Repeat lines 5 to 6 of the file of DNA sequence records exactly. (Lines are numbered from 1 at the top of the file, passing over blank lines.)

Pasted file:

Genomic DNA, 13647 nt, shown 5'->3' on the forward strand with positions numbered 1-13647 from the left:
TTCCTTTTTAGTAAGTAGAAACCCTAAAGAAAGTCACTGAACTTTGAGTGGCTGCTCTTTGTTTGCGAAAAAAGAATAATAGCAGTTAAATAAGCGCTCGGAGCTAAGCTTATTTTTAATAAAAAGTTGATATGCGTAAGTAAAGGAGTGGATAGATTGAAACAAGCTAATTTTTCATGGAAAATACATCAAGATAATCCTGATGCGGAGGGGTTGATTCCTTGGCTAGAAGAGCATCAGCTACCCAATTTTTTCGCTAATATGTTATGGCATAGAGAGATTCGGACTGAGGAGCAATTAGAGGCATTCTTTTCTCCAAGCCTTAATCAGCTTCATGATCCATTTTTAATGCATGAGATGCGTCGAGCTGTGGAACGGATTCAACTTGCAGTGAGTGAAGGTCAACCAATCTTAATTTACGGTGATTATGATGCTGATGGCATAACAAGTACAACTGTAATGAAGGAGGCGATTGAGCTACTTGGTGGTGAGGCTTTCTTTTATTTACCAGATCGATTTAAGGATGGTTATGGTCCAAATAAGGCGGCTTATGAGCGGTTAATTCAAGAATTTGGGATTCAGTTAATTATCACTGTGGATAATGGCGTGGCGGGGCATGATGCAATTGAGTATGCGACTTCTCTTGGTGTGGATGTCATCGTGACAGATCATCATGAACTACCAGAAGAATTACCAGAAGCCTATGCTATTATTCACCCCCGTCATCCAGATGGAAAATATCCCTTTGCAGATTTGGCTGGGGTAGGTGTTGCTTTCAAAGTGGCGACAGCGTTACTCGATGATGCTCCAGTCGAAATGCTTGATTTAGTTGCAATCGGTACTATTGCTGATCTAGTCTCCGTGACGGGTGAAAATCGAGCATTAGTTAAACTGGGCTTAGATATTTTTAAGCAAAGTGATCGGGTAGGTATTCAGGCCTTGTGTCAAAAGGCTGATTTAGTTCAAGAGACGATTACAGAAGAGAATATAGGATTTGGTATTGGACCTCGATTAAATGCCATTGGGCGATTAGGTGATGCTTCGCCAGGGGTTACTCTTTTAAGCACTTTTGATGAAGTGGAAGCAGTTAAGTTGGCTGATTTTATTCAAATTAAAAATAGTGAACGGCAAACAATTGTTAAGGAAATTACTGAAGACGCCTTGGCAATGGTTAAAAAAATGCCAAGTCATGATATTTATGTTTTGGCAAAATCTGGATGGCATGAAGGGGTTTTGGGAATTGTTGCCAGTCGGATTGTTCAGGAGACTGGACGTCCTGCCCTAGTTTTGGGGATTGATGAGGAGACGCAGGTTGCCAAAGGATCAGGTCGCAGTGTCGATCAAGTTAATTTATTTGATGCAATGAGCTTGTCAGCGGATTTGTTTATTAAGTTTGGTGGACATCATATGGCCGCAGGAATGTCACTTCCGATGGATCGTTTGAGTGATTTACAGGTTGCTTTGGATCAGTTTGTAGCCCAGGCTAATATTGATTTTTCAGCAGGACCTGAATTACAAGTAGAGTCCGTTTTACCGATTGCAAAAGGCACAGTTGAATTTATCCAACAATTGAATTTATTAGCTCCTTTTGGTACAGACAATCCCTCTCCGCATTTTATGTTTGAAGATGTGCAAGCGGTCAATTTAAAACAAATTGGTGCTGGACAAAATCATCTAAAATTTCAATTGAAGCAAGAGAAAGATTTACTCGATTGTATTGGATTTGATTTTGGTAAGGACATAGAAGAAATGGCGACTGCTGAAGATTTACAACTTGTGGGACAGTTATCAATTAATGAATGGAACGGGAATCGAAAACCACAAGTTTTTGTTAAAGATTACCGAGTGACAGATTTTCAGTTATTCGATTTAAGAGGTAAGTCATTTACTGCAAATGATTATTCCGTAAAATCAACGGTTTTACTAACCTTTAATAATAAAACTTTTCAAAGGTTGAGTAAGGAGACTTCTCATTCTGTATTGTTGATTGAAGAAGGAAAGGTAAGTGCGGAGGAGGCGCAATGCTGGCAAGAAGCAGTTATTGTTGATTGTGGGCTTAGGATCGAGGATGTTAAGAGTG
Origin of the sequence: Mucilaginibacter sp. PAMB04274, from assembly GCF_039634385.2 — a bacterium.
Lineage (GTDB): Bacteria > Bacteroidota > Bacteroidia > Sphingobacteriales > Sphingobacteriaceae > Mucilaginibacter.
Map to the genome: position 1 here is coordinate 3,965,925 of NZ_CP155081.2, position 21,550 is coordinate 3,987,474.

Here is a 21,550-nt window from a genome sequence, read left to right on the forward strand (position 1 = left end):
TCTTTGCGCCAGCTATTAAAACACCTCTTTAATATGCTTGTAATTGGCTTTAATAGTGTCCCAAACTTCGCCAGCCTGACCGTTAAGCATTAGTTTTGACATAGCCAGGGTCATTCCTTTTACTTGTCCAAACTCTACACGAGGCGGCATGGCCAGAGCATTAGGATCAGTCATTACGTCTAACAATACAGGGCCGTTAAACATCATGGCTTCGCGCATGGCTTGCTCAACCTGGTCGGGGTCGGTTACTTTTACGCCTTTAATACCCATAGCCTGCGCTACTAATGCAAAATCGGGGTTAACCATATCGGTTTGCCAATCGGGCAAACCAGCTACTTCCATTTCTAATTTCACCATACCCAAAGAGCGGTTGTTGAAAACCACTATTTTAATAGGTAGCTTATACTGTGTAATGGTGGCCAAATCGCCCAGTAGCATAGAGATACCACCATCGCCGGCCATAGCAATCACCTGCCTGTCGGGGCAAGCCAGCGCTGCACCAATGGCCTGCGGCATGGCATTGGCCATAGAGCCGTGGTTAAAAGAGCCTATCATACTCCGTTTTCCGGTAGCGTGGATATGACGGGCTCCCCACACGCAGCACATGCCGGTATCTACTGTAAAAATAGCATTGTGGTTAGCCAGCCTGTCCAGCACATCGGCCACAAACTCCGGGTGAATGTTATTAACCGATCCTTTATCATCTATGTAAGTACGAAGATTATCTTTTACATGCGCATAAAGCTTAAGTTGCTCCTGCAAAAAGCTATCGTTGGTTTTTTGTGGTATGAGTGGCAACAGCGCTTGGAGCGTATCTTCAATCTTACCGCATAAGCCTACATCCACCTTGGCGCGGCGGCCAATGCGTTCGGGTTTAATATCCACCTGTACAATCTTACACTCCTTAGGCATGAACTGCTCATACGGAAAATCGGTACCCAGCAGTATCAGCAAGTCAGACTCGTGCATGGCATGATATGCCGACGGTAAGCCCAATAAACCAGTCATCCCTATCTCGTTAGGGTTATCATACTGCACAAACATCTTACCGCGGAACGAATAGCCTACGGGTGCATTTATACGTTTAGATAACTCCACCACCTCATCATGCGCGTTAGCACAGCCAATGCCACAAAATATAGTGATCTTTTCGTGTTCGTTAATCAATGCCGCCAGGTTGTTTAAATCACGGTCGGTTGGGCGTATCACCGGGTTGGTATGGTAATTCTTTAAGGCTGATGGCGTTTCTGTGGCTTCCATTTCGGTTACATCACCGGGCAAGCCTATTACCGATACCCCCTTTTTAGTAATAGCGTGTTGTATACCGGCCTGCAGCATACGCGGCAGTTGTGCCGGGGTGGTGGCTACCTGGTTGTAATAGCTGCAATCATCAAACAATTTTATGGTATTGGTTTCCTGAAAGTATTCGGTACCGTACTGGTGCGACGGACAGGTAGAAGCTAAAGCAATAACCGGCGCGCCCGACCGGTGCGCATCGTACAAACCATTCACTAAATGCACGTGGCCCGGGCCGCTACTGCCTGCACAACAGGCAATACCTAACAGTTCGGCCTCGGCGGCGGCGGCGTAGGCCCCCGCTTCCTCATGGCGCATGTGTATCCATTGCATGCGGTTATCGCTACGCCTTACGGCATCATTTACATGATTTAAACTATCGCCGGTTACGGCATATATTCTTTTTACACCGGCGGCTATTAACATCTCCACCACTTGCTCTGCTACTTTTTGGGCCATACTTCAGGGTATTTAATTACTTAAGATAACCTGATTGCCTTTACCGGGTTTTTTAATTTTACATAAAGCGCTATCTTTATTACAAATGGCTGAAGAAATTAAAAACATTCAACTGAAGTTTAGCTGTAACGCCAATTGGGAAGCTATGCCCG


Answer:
Map to the genome: position 1 here is coordinate 3,965,925 of NZ_CP155081.2, position 21,550 is coordinate 3,987,474.

Here is a 21,550-nt window from a genome sequence, read left to right on the forward strand (position 1 = left end):